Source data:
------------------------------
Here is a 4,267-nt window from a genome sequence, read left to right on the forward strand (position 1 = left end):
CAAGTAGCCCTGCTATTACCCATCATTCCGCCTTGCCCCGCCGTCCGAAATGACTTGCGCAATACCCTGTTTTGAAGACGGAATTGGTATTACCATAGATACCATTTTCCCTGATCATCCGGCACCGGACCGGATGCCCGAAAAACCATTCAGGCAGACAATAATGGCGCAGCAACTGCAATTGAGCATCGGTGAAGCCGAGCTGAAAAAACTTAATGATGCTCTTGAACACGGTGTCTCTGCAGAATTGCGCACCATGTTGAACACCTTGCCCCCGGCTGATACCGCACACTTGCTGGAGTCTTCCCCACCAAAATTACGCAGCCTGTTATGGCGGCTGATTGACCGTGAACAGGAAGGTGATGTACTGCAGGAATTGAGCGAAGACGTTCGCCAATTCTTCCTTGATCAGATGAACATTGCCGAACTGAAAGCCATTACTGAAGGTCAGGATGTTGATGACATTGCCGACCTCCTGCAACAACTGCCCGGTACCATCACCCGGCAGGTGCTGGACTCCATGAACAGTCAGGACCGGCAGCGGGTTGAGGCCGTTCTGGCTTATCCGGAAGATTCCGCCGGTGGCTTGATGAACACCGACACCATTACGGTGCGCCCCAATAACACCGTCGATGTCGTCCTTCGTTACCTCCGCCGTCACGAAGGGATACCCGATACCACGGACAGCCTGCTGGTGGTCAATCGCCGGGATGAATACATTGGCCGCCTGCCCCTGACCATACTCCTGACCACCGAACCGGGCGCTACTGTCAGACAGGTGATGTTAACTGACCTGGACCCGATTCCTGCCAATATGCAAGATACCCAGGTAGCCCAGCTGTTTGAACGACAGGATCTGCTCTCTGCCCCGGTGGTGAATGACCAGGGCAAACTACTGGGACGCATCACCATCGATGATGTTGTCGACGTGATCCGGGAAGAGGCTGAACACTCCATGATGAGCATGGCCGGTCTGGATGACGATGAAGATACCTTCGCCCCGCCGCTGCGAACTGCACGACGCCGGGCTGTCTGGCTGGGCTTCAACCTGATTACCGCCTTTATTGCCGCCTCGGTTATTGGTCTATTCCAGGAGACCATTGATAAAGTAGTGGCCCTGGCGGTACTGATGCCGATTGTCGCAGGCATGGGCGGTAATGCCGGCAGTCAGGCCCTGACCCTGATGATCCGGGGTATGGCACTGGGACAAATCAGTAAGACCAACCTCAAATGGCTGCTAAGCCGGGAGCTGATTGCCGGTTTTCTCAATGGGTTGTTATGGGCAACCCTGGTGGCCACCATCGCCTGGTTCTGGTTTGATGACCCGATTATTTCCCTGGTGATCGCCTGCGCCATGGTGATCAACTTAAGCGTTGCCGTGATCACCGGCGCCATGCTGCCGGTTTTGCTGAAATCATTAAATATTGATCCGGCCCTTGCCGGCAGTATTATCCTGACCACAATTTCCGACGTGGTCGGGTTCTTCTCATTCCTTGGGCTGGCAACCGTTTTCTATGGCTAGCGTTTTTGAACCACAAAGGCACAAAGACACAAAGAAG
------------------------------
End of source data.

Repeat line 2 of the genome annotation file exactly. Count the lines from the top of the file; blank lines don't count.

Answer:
CAAGTAGCCCTGCTATTACCCATCATTCCGCCTTGCCCCGCCGTCCGAAATGACTTGCGCAATACCCTGTTTTGAAGACGGAATTGGTATTACCATAGATACCATTTTCCCTGATCATCCGGCACCGGACCGGATGCCCGAAAAACCATTCAGGCAGACAATAATGGCGCAGCAACTGCAATTGAGCATCGGTGAAGCCGAGCTGAAAAAACTTAATGATGCTCTTGAACACGGTGTCTCTGCAGAATTGCGCACCATGTTGAACACCTTGCCCCCGGCTGATACCGCACACTTGCTGGAGTCTTCCCCACCAAAATTACGCAGCCTGTTATGGCGGCTGATTGACCGTGAACAGGAAGGTGATGTACTGCAGGAATTGAGCGAAGACGTTCGCCAATTCTTCCTTGATCAGATGAACATTGCCGAACTGAAAGCCATTACTGAAGGTCAGGATGTTGATGACATTGCCGACCTCCTGCAACAACTGCCCGGTACCATCACCCGGCAGGTGCTGGACTCCATGAACAGTCAGGACCGGCAGCGGGTTGAGGCCGTTCTGGCTTATCCGGAAGATTCCGCCGGTGGCTTGATGAACACCGACACCATTACGGTGCGCCCCAATAACACCGTCGATGTCGTCCTTCGTTACCTCCGCCGTCACGAAGGGATACCCGATACCACGGACAGCCTGCTGGTGGTCAATCGCCGGGATGAATACATTGGCCGCCTGCCCCTGACCATACTCCTGACCACCGAACCGGGCGCTACTGTCAGACAGGTGATGTTAACTGACCTGGACCCGATTCCTGCCAATATGCAAGATACCCAGGTAGCCCAGCTGTTTGAACGACAGGATCTGCTCTCTGCCCCGGTGGTGAATGACCAGGGCAAACTACTGGGACGCATCACCATCGATGATGTTGTCGACGTGATCCGGGAAGAGGCTGAACACTCCATGATGAGCATGGCCGGTCTGGATGACGATGAAGATACCTTCGCCCCGCCGCTGCGAACTGCACGACGCCGGGCTGTCTGGCTGGGCTTCAACCTGATTACCGCCTTTATTGCCGCCTCGGTTATTGGTCTATTCCAGGAGACCATTGATAAAGTAGTGGCCCTGGCGGTACTGATGCCGATTGTCGCAGGCATGGGCGGTAATGCCGGCAGTCAGGCCCTGACCCTGATGATCCGGGGTATGGCACTGGGACAAATCAGTAAGACCAACCTCAAATGGCTGCTAAGCCGGGAGCTGATTGCCGGTTTTCTCAATGGGTTGTTATGGGCAACCCTGGTGGCCACCATCGCCTGGTTCTGGTTTGATGACCCGATTATTTCCCTGGTGATCGCCTGCGCCATGGTGATCAACTTAAGCGTTGCCGTGATCACCGGCGCCATGCTGCCGGTTTTGCTGAAATCATTAAATATTGATCCGGCCCTTGCCGGCAGTATTATCCTGACCACAATTTCCGACGTGGTCGGGTTCTTCTCATTCCTTGGGCTGGCAACCGTTTTCTATGGCTAGCGTTTTTGAACCACAAAGGCACAAAGACACAAAGAAG